MONTREAL / SEOUL (Reuters) – The United States has blocked the efforts of a UN agency to improve civil aviation in North Korea at a time when Pyongyang is trying to reopen part of its airspace for international flights, three of which are familiar with the matter Sources told Reuters.
FILE PHOTO – US President Donald Trump and North Korean leader Kim Jong Un meet at the beginning of their summit at the Capella Hotel on the resort island of Sentosa, Singapore, June 12, 2018. REUTERS / Jonathan Ernst
The USA Movement is part of a negotiating tactic to maintain pressure on sanctions against North Korea, sources said, before a second summit between President Donald Trump and chairman Kim Jong Un took place in Vietnam at the end of February.
Washington demands concrete commitments at the Pyongyang summit to end its nuclear and missile programs.
The United Nations International Civil Aviation Organization (ICAO), with 192 member states, has teamed with Pyongyang to open a new route to cross the North and South Korean airspace.
Airlines are currently taking indirect routes to avoid North Korea due to the threat of unannounced rocket launches seen by some passengers on commercial flights.
If the space is considered safe, international airlines could save fuel and time on some routes between Asia, Europe, and North America, and North Korea could begin to revive its own commercial aviation industry.
The country with the shortage has more than 25 million inhabitants, but its economy has been pushed by a series of sanctions for its nuclear and ballistic missile programs.
The Montreal-based ICAO was ready to help improve the North Korean aviation system by providing training between military and civil aviation personnel, sources said.
North Korea also asked ICAO for access to US-made aeronautical charts.
US SEEKS LEVERAGE
But the United States discouraged the US agency to help North Korea with its air program as Washington "wanted to pool all leverage and incentives" until Pyongyang made significant progress in denuclearization, a third said Source.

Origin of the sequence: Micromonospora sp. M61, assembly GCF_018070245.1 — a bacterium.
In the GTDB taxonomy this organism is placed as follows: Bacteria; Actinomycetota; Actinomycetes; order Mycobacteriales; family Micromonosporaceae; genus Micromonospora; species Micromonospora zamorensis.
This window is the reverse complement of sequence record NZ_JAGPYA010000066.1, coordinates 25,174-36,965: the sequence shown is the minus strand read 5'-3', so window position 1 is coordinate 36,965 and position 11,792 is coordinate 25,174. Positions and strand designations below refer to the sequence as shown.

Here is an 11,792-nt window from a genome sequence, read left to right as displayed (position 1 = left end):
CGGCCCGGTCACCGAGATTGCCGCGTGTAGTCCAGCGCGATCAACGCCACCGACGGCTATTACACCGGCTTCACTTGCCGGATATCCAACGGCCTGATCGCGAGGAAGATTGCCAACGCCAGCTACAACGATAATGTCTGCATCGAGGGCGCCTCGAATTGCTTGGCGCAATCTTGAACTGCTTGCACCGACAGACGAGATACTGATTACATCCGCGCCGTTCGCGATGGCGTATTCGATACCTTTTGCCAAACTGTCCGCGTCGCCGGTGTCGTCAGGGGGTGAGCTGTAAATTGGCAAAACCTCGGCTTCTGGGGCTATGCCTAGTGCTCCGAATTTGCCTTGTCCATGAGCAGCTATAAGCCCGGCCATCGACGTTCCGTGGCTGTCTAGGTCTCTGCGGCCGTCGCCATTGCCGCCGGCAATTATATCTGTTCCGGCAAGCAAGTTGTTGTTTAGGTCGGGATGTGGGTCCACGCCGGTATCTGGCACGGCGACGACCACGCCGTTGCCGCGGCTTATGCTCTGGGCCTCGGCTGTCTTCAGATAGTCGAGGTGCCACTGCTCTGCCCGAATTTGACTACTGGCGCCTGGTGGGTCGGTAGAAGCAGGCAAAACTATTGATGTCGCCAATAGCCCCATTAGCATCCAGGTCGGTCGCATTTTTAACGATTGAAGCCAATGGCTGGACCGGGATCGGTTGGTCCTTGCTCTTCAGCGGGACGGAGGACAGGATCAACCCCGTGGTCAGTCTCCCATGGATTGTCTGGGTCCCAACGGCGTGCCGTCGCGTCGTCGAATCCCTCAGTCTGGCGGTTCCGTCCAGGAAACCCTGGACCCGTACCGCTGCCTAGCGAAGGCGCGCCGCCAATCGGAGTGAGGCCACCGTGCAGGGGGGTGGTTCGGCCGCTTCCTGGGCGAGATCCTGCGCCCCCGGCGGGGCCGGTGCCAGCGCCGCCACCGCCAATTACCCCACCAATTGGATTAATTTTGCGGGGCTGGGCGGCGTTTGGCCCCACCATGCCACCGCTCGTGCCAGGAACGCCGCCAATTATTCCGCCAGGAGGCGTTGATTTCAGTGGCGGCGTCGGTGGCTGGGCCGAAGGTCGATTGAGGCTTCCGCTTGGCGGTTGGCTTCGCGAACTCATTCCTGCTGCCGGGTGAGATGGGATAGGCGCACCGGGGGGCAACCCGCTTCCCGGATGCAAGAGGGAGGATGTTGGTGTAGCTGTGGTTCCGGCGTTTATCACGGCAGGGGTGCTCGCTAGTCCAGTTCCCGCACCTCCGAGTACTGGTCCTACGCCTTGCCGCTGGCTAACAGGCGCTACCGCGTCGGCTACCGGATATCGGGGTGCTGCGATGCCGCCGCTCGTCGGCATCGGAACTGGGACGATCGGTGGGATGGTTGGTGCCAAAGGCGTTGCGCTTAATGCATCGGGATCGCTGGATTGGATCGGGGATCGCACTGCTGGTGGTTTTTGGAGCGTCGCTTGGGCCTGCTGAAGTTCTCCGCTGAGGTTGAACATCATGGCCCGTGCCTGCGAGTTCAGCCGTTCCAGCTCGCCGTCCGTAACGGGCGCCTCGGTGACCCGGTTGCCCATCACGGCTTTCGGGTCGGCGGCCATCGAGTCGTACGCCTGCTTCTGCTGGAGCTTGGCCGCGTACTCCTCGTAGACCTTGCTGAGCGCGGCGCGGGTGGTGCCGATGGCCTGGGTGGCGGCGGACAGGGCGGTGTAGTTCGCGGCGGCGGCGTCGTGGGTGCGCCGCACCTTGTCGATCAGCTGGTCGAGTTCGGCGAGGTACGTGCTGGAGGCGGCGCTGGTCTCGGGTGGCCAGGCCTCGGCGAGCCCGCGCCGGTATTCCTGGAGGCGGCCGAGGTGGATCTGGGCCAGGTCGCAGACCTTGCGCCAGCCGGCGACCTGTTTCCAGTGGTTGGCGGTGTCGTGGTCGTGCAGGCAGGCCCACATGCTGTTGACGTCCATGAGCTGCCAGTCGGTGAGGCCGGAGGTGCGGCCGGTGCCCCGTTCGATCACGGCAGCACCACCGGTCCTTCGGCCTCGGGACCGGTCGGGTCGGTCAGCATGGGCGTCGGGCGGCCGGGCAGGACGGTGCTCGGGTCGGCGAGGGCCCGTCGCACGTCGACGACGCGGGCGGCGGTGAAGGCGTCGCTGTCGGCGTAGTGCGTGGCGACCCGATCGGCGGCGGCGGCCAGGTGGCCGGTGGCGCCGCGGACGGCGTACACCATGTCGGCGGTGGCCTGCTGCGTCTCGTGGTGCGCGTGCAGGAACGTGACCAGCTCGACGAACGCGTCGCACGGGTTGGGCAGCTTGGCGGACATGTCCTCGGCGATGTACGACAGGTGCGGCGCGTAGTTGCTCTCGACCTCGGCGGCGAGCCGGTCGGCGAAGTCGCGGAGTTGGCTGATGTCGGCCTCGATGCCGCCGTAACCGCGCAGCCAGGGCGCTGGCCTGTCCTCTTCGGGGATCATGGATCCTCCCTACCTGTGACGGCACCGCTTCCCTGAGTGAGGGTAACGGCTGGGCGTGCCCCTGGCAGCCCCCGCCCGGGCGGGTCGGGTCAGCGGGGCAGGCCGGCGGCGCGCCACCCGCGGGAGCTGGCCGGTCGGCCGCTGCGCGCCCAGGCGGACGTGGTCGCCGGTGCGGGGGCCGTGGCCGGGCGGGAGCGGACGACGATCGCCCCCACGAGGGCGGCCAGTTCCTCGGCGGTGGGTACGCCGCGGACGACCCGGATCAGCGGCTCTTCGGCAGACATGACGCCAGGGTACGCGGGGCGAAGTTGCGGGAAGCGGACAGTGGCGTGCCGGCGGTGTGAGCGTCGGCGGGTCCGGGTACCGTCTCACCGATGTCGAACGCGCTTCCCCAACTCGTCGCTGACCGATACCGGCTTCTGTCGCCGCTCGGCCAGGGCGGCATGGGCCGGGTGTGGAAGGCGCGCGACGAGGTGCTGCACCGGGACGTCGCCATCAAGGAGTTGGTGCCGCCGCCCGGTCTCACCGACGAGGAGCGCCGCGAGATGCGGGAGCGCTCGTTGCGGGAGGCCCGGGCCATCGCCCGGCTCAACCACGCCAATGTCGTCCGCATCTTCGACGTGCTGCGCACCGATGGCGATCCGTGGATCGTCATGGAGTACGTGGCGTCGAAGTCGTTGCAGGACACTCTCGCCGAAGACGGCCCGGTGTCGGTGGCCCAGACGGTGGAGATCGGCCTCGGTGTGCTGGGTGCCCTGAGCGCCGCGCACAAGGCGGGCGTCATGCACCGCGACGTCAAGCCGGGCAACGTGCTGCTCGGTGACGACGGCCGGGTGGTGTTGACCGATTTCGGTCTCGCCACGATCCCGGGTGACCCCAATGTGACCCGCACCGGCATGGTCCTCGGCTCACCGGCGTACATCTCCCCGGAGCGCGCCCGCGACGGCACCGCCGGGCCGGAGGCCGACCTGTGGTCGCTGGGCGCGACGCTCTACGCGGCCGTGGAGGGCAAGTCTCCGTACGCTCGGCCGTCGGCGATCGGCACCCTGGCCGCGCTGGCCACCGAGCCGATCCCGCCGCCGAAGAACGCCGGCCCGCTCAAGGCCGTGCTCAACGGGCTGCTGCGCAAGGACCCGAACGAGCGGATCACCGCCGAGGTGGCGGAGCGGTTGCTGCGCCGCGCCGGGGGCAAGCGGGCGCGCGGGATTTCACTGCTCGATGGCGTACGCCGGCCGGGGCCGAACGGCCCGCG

"They would keep all available levers tight to make sure there is no gap until the North Koreans take action that deserves a reward," the source said.
All sources spoke on condition of anonymity due to the sensitivity of the matter.
The ICAO can not impose any binding rules on governments, but it is effective through its security standards approved by its member states.
Asked for a comment, a US State Department official said he did not discuss details of the diplomatic talks publicly. An ICAO spokesman did not immediately respond to a request for comment.
The North Korean Mission to the United Nations in New York did not respond to a request for comment, and the South Korean Foreign Ministry did not react immediately.
The United States proposed in 2017 that the US Security Council would freeze the assets of air carrier Air Koryo, which is serving a handful of cities in China and Russia under new sanctions against Pyongyang. The measure was dropped during negotiations between the 15 members.
Airlines, including Air Koryo and Air China Ltd, offer less than 200,000 available seats per year on the North Korean market, according to a report from independent research firm CAPA Center for Aviation in January.
This compares to more than 13 million seats in the South Korean market, which roughly doubles the population, CAPA said.
The biggest beneficiaries of North Korea's lifting of air restrictions, according to CAPA, are South Korean airlines such as Korean Air Lines and Asiana Airlines Inc ..
The United States has doubly doubled its sanctions enforcement ahead of the planned second summit. Pongyang is not committed to denuclearization, although Washington pledged to ease some humanitarian aid regulations.
Meanwhile, South and North Korea have rapidly developed relations, which is why US officials openly warn against going too fast without sufficient progress in denuclearization.
A fourth source told Reuters that the US move to ease humanitarian aid should placate South Korea. Some complaints are that Washington is not willing to compromise.
"However, they made it clear that there will be no relief for economic sanctions until they see significant progress," said the source, who also spoke on the condition of anonymity because of the sensitivity of the issue.
Coverage of Allison Lampert in Montreal and Hyonhee Shin in Seoul. Additional reporting by Jamie Freed in Singapore, David Shepardson in Washington, and Michelle Nichols in New York; Editors: Tracy Rucinski and Lincoln Feast